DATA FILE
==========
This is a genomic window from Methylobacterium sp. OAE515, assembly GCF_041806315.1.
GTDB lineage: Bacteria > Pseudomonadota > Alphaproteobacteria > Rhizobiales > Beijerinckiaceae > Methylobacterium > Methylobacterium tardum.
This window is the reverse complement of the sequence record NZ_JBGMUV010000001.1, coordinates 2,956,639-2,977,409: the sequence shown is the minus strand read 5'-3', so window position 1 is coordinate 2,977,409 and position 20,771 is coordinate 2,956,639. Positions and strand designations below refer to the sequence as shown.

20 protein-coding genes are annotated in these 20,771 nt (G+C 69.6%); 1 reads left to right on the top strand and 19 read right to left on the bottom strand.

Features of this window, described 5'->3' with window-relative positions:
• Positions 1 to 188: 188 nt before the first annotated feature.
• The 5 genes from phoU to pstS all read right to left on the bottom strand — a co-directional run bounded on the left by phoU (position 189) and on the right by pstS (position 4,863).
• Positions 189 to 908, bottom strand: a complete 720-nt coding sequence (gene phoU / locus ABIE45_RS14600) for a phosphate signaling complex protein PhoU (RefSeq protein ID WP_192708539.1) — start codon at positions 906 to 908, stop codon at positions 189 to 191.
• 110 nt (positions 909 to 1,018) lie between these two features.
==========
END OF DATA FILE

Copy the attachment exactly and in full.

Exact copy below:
This is a genomic window from Methylobacterium sp. OAE515, assembly GCF_041806315.1.
GTDB lineage: Bacteria > Pseudomonadota > Alphaproteobacteria > Rhizobiales > Beijerinckiaceae > Methylobacterium > Methylobacterium tardum.
This window is the reverse complement of the sequence record NZ_JBGMUV010000001.1, coordinates 2,956,639-2,977,409: the sequence shown is the minus strand read 5'-3', so window position 1 is coordinate 2,977,409 and position 20,771 is coordinate 2,956,639. Positions and strand designations below refer to the sequence as shown.

20 protein-coding genes are annotated in these 20,771 nt (G+C 69.6%); 1 reads left to right on the top strand and 19 read right to left on the bottom strand.

Features of this window, described 5'->3' with window-relative positions:
• Positions 1 to 188: 188 nt before the first annotated feature.
• The 5 genes from phoU to pstS all read right to left on the bottom strand — a co-directional run bounded on the left by phoU (position 189) and on the right by pstS (position 4,863).
• Positions 189 to 908, bottom strand: a complete 720-nt coding sequence (gene phoU / locus ABIE45_RS14600) for a phosphate signaling complex protein PhoU (RefSeq protein ID WP_192708539.1) — start codon at positions 906 to 908, stop codon at positions 189 to 191.
• 110 nt (positions 909 to 1,018) lie between these two features.